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158 Christians were left almost entirely without food after the raid resulted in a land owned by the Protestant Christian community. These situations are recurrent in Mexico.
Two dozen Christian families, or close to 158 people, have reportedly been left to starve in the remote village of Mariano Matamoros in Mexico, after local government officials raided farmlands in an effort to drive out Protestants from the region.
International Christian Concern (ICC) said the raids took place last week, and resulted in the theft of close to 15 acres of crops owned by the Protestant Christian community.
"This latest incident in Chiapas is emblematic of a pervasive climate of religious intolerance that is strangling the life out of rural communities across Mexico. Perhaps the worst part is that this is happening in almost complete obscurity”, said Isaac Six, ICC's advocacy director.
Six added that “Officials at every level of the Mexican government have either been ignorant of or willfully turned a blind eye toward religiously based attacks that clearly violate Mexico's own Constitution and international human rights norms."
“Such attacks have left hundreds of people homeless and thousands more in need of basic necessities. He said that ICC is calling on federal authorities in Mexico to take action to help the victims, and for the international community to investigate Mexico's human rights violations, he explained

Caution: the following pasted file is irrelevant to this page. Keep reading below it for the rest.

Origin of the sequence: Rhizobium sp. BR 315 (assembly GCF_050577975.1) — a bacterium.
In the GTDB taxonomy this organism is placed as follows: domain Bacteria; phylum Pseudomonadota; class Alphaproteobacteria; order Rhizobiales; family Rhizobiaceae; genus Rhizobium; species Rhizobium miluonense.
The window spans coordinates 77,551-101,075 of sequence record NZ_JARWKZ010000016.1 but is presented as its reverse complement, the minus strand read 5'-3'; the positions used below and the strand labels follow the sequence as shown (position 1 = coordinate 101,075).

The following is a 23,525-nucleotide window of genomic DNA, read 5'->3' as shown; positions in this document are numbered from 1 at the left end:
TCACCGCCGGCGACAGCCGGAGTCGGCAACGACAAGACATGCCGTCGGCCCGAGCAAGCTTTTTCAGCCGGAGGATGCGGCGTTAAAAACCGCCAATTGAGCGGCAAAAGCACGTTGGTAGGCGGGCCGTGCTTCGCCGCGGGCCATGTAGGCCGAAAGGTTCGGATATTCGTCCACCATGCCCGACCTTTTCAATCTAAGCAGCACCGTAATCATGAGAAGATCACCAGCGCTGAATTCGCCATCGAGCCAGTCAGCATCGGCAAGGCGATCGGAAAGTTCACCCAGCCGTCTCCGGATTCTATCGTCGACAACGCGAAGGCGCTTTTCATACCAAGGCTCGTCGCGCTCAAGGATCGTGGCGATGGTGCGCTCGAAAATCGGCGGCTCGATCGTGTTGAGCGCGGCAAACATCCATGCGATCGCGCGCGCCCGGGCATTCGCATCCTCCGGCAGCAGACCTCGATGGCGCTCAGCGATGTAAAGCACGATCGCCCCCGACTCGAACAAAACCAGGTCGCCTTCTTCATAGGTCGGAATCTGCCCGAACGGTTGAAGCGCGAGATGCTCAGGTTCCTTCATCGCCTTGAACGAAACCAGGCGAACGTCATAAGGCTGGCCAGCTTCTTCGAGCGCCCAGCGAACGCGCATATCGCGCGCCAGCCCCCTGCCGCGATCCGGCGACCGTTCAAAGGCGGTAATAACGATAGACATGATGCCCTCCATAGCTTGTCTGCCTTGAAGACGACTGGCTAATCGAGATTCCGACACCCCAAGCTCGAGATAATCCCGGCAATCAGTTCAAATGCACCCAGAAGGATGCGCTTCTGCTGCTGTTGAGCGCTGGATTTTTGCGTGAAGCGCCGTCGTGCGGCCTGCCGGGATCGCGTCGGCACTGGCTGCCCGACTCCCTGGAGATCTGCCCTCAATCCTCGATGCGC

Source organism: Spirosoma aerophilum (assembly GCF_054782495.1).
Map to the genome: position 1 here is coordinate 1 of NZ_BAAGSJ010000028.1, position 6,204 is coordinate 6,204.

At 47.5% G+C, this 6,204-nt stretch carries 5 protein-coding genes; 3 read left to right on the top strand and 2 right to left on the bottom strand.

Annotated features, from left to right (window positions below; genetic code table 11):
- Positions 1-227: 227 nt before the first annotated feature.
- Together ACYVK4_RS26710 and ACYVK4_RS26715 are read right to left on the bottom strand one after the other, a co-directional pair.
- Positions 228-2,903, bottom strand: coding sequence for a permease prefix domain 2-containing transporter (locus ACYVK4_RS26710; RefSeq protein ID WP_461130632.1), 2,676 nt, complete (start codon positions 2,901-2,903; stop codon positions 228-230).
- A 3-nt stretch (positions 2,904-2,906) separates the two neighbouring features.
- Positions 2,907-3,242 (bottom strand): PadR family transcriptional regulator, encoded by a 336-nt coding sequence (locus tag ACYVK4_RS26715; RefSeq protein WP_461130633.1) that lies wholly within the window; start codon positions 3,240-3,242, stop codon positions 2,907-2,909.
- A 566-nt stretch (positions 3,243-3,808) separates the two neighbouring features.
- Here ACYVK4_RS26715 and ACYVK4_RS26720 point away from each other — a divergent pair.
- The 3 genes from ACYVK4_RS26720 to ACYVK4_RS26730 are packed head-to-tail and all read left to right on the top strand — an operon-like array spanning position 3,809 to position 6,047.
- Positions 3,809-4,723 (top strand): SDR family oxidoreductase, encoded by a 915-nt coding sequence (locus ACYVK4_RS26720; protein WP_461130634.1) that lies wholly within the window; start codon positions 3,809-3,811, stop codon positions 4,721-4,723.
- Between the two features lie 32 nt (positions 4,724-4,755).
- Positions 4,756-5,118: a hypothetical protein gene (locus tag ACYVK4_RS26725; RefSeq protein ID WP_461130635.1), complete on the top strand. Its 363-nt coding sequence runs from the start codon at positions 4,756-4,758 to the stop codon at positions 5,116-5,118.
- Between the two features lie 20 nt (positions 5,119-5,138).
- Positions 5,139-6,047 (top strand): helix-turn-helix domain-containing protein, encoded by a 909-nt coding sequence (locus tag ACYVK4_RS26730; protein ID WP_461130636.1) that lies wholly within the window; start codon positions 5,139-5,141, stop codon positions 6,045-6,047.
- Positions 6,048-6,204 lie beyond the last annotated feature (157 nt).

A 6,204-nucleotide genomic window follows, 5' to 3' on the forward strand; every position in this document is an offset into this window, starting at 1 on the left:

"No man, woman, or child should be forced to go to bed at night starving simply because of their religious convictions. This must end now", Six concluded.
Protestant Christians have faced persecution in a number of regions in Mexico, with those in Mariano Matamoros facing pressure to "reconvert" to Catholicism or leave the village, local sources have said. Village leaders have also been punishing the Christians by cutting off water and sewage services.
Watchdog groups, such as Open Doors, have documented the persecution Christians face in Mexico, listing the nation at No. 38 on its World Watch List of countries where believers face the most extreme persecution for their faith.
Back in June, Christians from Chichiltepec village in Hidalgo state were reportedly threatened by a government official with death after attempting to meet to discuss religious persecution.
Mexican human rights organization Impulso 18 revaled that "Community Delegate" Jesus Dominguez Hernandezbecame "infuriated" and "threatened to kill all of the Christians present" when he found out believers were attempting to meet and raise concerns for their treatment. The Christians have reportedly been told to renounce their faith, or face consequences for refusing.
ICC Advocacy Manager Jennifer Salcido said at the time: "A free society cannot flourish when religious persecution exists, and this issue has gone on for far too long while the world has looked the other way. Every citizen of Mexico has a right to practice their faith without the fear of being driven from their homes simply because of what they believe."